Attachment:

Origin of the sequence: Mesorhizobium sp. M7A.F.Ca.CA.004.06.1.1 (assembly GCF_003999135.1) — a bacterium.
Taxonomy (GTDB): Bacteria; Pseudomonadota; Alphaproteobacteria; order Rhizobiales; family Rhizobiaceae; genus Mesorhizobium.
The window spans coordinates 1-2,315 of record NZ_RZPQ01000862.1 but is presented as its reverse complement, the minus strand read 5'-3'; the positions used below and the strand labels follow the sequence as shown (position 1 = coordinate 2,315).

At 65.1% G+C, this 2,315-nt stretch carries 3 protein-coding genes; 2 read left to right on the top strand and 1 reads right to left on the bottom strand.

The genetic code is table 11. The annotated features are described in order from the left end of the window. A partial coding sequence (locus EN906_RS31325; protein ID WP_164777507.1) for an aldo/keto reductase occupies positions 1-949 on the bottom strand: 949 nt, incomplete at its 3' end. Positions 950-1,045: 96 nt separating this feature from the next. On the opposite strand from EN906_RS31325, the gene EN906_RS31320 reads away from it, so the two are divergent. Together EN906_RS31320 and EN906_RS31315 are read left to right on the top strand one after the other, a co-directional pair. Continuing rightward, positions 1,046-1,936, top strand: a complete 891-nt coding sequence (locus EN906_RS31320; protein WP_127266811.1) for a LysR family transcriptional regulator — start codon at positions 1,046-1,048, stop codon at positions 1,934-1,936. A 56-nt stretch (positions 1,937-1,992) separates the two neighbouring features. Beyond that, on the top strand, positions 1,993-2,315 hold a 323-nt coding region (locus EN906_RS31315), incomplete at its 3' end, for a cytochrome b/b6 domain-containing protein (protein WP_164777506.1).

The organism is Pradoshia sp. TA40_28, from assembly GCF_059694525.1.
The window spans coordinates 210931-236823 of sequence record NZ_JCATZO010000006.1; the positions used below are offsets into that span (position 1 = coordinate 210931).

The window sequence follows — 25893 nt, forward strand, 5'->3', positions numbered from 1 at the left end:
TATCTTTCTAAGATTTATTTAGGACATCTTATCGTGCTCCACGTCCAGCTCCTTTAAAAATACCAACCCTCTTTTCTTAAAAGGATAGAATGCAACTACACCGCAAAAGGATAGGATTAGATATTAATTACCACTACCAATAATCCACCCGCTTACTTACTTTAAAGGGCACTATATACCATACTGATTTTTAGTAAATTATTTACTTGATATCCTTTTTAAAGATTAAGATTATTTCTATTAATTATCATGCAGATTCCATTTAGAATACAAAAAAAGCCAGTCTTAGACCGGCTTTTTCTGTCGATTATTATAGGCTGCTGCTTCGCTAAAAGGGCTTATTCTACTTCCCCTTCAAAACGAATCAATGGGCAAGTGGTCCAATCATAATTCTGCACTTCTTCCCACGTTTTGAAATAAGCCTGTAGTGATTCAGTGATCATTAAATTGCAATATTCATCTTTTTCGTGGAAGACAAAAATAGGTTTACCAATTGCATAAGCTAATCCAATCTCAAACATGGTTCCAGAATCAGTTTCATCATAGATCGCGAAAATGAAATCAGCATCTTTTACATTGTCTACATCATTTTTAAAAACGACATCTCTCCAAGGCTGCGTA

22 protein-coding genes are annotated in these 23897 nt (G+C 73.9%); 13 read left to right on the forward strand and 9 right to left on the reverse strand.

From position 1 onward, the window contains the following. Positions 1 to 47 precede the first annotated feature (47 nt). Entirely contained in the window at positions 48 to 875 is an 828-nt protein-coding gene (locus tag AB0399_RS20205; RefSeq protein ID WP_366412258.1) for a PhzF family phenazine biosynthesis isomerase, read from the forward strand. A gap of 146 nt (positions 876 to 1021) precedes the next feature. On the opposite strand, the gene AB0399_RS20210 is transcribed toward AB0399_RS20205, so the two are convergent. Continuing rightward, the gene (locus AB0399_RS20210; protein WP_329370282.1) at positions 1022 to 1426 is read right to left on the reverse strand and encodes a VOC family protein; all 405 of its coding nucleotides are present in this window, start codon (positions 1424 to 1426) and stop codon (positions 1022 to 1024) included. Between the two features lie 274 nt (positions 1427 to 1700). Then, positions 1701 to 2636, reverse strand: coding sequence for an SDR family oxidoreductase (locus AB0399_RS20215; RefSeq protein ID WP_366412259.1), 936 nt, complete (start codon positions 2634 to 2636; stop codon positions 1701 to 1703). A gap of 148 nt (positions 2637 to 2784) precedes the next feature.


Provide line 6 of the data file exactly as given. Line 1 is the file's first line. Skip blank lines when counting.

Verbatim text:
The organism is Pradoshia sp. TA40_28, from assembly GCF_059694525.1.